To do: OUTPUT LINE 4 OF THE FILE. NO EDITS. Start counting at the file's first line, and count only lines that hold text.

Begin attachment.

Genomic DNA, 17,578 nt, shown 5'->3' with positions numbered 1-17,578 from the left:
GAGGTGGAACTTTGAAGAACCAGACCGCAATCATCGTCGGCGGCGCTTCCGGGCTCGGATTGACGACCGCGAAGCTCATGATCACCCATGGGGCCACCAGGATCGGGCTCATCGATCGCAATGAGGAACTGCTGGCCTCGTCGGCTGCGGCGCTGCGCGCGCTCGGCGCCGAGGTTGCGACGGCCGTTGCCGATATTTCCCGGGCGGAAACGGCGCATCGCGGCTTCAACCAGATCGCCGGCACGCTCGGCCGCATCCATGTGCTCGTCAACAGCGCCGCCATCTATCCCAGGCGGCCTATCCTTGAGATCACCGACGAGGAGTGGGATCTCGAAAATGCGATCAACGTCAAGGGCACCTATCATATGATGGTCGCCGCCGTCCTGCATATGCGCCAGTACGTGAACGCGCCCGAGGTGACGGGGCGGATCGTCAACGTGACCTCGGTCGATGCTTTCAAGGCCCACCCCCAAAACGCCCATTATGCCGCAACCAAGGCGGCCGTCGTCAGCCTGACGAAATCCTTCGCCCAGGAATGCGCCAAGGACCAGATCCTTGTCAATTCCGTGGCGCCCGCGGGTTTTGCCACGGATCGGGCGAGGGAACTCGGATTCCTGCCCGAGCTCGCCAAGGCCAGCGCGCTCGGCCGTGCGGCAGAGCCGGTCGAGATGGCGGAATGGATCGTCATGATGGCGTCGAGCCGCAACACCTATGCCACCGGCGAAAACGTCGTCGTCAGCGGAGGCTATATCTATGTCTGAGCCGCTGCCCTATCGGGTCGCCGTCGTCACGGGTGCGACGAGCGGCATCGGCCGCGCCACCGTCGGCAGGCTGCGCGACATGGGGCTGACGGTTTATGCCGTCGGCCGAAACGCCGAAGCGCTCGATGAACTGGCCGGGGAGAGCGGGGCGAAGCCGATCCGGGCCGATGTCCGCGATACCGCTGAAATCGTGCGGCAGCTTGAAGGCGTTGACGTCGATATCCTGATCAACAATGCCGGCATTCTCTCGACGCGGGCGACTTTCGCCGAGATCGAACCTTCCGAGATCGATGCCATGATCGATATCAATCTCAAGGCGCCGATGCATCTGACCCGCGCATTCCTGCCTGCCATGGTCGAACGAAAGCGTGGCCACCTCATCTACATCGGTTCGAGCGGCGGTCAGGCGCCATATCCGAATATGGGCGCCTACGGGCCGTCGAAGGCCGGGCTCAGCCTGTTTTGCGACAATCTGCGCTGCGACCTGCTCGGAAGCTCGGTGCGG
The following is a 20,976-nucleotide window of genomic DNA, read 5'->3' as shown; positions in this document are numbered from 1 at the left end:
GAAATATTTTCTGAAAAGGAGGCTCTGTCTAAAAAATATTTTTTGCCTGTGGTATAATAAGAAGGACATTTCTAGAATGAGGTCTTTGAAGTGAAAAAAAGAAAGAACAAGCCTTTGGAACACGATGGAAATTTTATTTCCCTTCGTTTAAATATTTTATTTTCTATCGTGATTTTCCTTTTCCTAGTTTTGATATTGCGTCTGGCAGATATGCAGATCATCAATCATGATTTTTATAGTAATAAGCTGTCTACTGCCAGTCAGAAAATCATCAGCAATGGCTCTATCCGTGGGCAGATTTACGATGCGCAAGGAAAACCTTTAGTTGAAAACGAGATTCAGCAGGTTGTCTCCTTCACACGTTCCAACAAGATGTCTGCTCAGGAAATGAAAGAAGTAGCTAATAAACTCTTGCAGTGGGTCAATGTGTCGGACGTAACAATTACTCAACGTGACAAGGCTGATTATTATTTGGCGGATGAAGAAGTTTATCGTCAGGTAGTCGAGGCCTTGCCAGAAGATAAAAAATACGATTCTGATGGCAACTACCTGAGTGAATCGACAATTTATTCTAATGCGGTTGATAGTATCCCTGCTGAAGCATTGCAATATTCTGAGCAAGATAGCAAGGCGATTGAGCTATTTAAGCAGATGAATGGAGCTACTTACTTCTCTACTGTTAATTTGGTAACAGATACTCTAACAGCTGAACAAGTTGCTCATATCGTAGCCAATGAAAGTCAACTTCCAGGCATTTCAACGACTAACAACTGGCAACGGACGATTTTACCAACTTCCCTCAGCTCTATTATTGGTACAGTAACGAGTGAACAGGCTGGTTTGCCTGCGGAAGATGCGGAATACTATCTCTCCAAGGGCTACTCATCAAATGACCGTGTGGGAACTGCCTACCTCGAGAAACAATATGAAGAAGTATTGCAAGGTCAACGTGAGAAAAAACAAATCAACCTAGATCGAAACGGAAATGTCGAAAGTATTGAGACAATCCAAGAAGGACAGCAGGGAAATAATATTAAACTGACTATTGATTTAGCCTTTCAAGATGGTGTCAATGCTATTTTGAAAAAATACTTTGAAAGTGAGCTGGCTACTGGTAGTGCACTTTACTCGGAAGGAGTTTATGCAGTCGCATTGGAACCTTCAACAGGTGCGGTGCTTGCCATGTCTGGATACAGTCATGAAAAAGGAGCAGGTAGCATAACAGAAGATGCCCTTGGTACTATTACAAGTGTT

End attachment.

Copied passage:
GAAATATTTTCTGAAAAGGAGGCTCTGTCTAAAAAATATTTTTTGCCTGTGGTATAATAAGAAGGACATTTCTAGAATGAGGTCTTTGAAGTGAAAAAAAGAAAGAACAAGCCTTTGGAACACGATGGAAATTTTATTTCCCTTCGTTTAAATATTTTATTTTCTATCGTGATTTTCCTTTTCCTAGTTTTGATATTGCGTCTGGCAGATATGCAGATCATCAATCATGATTTTTATAGTAATAAGCTGTCTACTGCCAGTCAGAAAATCATCAGCAATGGCTCTATCCGTGGGCAGATTTACGATGCGCAAGGAAAACCTTTAGTTGAAAACGAGATTCAGCAGGTTGTCTCCTTCACACGTTCCAACAAGATGTCTGCTCAGGAAATGAAAGAAGTAGCTAATAAACTCTTGCAGTGGGTCAATGTGTCGGACGTAACAATTACTCAACGTGACAAGGCTGATTATTATTTGGCGGATGAAGAAGTTTATCGTCAGGTAGTCGAGGCCTTGCCAGAAGATAAAAAATACGATTCTGATGGCAACTACCTGAGTGAATCGACAATTTATTCTAATGCGGTTGATAGTATCCCTGCTGAAGCATTGCAATATTCTGAGCAAGATAGCAAGGCGATTGAGCTATTTAAGCAGATGAATGGAGCTACTTACTTCTCTACTGTTAATTTGGTAACAGATACTCTAACAGCTGAACAAGTTGCTCATATCGTAGCCAATGAAAGTCAACTTCCAGGCATTTCAACGACTAACAACTGGCAACGGACGATTTTACCAACTTCCCTCAGCTCTATTATTGGTACAGTAACGAGTGAACAGGCTGGTTTGCCTGCGGAAGATGCGGAATACTATCTCTCCAAGGGCTACTCATCAAATGACCGTGTGGGAACTGCCTACCTCGAGAAACAATATGAAGAAGTATTGCAAGGTCAACGTGAGAAAAAACAAATCAACCTAGATCGAAACGGAAATGTCGAAAGTATTGAGACAATCCAAGAAGGACAGCAGGGAAATAATATTAAACTGACTATTGATTTAGCCTTTCAAGATGGTGTCAATGCTATTTTGAAAAAATACTTTGAAAGTGAGCTGGCTACTGGTAGTGCACTTTACTCGGAAGGAGTTTATGCAGTCGCATTGGAACCTTCAACAGGTGCGGTGCTTGCCATGTCTGGATACAGTCATGAAAAAGGAGCAGGTAGCATAACAGAAGATGCCCTTGGTACTATTACAAGTGTT